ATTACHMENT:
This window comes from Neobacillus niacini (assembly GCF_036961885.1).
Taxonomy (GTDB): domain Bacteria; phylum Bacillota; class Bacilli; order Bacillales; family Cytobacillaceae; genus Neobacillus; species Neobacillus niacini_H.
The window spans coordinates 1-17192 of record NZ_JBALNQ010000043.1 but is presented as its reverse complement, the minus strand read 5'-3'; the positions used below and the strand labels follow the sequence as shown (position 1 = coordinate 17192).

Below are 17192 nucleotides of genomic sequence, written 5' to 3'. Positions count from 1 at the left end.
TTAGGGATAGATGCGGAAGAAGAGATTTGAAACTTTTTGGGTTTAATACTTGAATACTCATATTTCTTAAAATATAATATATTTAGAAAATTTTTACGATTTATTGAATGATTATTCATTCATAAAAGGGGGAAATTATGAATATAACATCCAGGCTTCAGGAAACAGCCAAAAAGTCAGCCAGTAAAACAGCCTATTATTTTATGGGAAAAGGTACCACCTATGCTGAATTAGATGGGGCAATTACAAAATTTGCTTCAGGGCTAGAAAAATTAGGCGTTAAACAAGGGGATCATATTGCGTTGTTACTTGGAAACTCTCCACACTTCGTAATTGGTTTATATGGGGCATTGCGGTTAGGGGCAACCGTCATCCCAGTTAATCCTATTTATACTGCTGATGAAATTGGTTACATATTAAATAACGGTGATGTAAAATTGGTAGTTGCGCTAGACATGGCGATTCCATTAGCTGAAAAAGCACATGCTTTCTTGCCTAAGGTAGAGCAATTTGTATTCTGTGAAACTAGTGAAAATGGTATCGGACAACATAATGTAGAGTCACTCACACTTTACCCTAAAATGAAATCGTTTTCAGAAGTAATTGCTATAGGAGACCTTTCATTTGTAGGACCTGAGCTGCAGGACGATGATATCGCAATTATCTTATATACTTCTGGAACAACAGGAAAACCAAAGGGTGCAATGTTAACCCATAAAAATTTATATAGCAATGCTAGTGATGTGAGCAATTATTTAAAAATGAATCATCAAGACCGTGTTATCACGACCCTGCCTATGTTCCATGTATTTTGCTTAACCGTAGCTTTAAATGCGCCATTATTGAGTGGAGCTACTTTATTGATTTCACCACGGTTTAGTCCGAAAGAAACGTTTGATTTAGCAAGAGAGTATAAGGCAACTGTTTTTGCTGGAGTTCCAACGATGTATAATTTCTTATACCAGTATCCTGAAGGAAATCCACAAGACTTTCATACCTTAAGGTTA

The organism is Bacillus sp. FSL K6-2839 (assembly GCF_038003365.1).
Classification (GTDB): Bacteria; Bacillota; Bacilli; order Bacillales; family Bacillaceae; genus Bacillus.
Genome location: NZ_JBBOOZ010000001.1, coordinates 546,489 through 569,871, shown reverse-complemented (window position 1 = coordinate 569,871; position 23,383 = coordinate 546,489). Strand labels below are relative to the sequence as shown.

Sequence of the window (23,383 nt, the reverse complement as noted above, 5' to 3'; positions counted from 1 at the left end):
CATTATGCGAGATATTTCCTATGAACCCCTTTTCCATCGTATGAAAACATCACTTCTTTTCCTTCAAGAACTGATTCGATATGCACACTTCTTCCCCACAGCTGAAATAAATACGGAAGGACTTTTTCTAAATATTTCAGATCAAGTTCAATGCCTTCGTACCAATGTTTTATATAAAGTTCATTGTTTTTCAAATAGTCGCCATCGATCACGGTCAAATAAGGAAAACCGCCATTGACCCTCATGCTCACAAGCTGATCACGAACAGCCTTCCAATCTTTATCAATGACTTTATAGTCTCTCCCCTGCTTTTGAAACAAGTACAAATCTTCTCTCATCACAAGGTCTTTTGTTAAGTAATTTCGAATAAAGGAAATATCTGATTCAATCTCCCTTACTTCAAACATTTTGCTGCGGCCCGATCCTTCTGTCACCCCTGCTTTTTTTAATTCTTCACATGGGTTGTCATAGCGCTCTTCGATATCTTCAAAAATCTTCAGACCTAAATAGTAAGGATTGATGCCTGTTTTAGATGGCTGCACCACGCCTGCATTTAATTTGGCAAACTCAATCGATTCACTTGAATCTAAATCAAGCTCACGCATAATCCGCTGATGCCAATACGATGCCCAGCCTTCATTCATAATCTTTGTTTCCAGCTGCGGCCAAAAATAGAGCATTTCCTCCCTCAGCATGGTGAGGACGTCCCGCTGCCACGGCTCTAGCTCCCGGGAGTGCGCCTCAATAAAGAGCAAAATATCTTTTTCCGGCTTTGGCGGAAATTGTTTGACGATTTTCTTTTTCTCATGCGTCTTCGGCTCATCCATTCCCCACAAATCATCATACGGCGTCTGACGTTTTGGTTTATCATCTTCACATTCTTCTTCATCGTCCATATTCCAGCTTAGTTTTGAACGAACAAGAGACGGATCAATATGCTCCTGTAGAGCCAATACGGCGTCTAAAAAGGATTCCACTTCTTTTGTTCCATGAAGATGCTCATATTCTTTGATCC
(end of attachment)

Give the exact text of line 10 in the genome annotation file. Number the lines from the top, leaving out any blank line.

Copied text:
CATTATGCGAGATATTTCCTATGAACCCCTTTTCCATCGTATGAAAACATCACTTCTTTTCCTTCAAGAACTGATTCGATATGCACACTTCTTCCCCACAGCTGAAATAAATACGGAAGGACTTTTTCTAAATATTTCAGATCAAGTTCAATGCCTTCGTACCAATGTTTTATATAAAGTTCATTGTTTTTCAAATAGTCGCCATCGATCACGGTCAAATAAGGAAAACCGCCATTGACCCTCATGCTCACAAGCTGATCACGAACAGCCTTCCAATCTTTATCAATGACTTTATAGTCTCTCCCCTGCTTTTGAAACAAGTACAAATCTTCTCTCATCACAAGGTCTTTTGTTAAGTAATTTCGAATAAAGGAAATATCTGATTCAATCTCCCTTACTTCAAACATTTTGCTGCGGCCCGATCCTTCTGTCACCCCTGCTTTTTTTAATTCTTCACATGGGTTGTCATAGCGCTCTTCGATATCTTCAAAAATCTTCAGACCTAAATAGTAAGGATTGATGCCTGTTTTAGATGGCTGCACCACGCCTGCATTTAATTTGGCAAACTCAATCGATTCACTTGAATCTAAATCAAGCTCACGCATAATCCGCTGATGCCAATACGATGCCCAGCCTTCATTCATAATCTTTGTTTCCAGCTGCGGCCAAAAATAGAGCATTTCCTCCCTCAGCATGGTGAGGACGTCCCGCTGCCACGGCTCTAGCTCCCGGGAGTGCGCCTCAATAAAGAGCAAAATATCTTTTTCCGGCTTTGGCGGAAATTGTTTGACGATTTTCTTTTTCTCATGCGTCTTCGGCTCATCCATTCCCCACAAATCATCATACGGCGTCTGACGTTTTGGTTTATCATCTTCACATTCTTCTTCATCGTCCATATTCCAGCTTAGTTTTGAACGAACAAGAGACGGATCAATATGCTCCTGTAGAGCCAATACGGCGTCTAAAAAGGATTCCACTTCTTTTGTTCCATGAAGATGCTCATATTCTTTGATCC